When Kirti Krishan returned to his home in Patna in January after having spent over six months in Beijing, he was thrilled to be able to eat dal and rice again. Having finished the first semester of his management programme at Peking University, the 23-year-old was delighted still when his vacation was extended due to the spread of Covid-19 in China.
But this pleasure, he confessed, evaporated soon after the university reopened in mid-February and virtual classes began in full swing. Travel restrictions mean that Krishan must continue to attend his classes online from a timezone different to that of his professors and peers, and seven months on, he said, the changed routine is beginning to take a toll.
“My learning has declined and my motivation has gone down,” he said. Not being a part of the classroom ecosystem means he needs to summon great self-determination to daily sit in front of his laptop in his bedroom to attend classes. Since he has to abide by the university’s time zone, he also has to be up at 5am.
The difference in time zones has been especially difficult for 21-year-old Vaishnavi Dandekar who has been attending virtual classes at Canada’s University of British Columbia while stuck at her home in Mumbai. Since classes continue till 4.30am, she said she has not been sleeping for more than four hours a day.
“I have to stay up the entire night with mugs of coffee,” she said. “Basically, I’m paying Rs 10 lakh for studying online—and doing so is having an adverse effect on my health.”
This high cost of a foreign education minus the benefits of campus life and interactions with students from the world over have prompted many in India to defer their courses by a year.
But for those like Krishan, who had already completed a part of their programme, and Dandekar, who remains optimistic about being on campus in Vancouver in a few months, foreign education is taking place from their bedrooms in India which is posing a number of challenges.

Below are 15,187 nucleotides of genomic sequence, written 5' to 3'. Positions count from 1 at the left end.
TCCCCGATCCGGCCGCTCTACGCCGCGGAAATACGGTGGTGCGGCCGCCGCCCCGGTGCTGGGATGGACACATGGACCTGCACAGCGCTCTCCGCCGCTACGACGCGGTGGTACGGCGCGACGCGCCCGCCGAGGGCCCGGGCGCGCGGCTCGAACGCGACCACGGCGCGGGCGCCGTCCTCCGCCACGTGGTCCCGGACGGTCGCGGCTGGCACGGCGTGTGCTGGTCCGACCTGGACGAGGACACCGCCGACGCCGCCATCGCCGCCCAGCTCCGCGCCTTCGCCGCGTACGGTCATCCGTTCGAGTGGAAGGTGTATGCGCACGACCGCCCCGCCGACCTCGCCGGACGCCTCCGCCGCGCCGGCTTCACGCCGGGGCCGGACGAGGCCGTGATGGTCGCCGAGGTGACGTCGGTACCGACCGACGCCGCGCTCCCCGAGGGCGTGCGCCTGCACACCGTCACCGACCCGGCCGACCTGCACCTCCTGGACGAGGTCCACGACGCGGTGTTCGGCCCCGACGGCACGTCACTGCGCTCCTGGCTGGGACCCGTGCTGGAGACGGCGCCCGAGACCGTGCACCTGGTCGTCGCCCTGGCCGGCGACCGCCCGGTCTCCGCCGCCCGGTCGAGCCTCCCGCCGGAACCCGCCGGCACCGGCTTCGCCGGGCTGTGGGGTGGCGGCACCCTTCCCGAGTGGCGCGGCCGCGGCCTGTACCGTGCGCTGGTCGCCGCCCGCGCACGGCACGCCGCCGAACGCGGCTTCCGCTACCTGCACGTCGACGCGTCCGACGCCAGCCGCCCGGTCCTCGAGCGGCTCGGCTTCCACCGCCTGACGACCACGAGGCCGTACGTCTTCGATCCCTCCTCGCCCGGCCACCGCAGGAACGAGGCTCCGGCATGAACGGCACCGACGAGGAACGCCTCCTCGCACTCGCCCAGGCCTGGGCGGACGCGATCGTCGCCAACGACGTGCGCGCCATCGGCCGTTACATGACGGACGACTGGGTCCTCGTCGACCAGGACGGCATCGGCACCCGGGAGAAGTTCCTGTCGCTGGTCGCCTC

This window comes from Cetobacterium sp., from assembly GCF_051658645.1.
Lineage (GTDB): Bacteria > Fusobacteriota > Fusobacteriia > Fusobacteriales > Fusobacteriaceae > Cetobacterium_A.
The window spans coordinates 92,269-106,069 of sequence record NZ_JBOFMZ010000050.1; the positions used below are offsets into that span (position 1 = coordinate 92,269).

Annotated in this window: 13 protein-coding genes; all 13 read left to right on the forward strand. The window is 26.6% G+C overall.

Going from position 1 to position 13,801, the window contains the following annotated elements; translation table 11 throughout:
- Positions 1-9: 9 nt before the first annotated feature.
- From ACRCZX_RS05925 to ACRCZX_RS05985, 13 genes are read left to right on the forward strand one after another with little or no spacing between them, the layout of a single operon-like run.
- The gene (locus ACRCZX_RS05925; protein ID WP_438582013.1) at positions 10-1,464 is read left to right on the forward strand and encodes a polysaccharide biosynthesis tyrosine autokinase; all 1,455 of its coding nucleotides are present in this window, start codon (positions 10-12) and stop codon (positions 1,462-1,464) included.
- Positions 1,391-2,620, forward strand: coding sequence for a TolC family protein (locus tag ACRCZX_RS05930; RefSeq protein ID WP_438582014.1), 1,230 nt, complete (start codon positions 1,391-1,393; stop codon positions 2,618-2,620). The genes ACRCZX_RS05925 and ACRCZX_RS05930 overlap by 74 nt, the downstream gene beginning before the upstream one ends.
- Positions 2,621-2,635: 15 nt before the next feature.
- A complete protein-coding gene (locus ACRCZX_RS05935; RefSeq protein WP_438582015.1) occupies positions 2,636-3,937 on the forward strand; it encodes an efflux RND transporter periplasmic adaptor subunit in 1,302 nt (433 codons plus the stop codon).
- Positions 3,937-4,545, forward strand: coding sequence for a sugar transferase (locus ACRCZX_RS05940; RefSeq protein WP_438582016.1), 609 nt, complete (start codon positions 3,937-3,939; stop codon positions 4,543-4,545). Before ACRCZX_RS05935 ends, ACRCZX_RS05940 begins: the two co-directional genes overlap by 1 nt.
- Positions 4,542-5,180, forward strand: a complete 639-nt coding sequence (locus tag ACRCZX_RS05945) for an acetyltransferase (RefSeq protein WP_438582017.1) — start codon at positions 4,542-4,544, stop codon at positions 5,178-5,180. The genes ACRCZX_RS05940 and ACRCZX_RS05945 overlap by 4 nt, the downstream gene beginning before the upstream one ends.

Peking University, according to Krishan, has seamlessly adapted to a virtual classroom environment via DingTalk—a communication platform developed by Alibaba Group. “It’s possibly what WhatsApp would look like 20 years down the line,” he said. While the platform has made video and live sessions highly fluid, it’s far from being a substitute for in-person learning.
During projects, for instance, after the groups have been divided and timelines set, the next step is to carry out discussions on video calls. “It takes a whole lot of time to convince someone of an idea when they’re facing a network lag,” he said. “We’re not able to have the same quality of discussions had we been together.”
However, since the students are required to meet a deadline, they skip the brainstorming bit and end up only assigning tasks. “I can see that it has really affected the quality of the projects that we have been doing,” Krishan said.
One major impact, he said, has been on his learning of Mandarin. “The classes are still happening, but the learning has gone down because now I’m speaking more of Hindi and English at home,” he said.
For Suha Gangopadhyay, a PhD student at Michigan State University, the greatest challenge has been procuring the required readings. “A number of prescribed books are of American publications that are not available in India,” said Gangopadhyay, who has been attending virtual classes from her home in Kolkata since late August. “If I need to have them shipped to India, they’re very expensive.”
For her first semester, the 28-year-old said, she has had to “beg people for books.”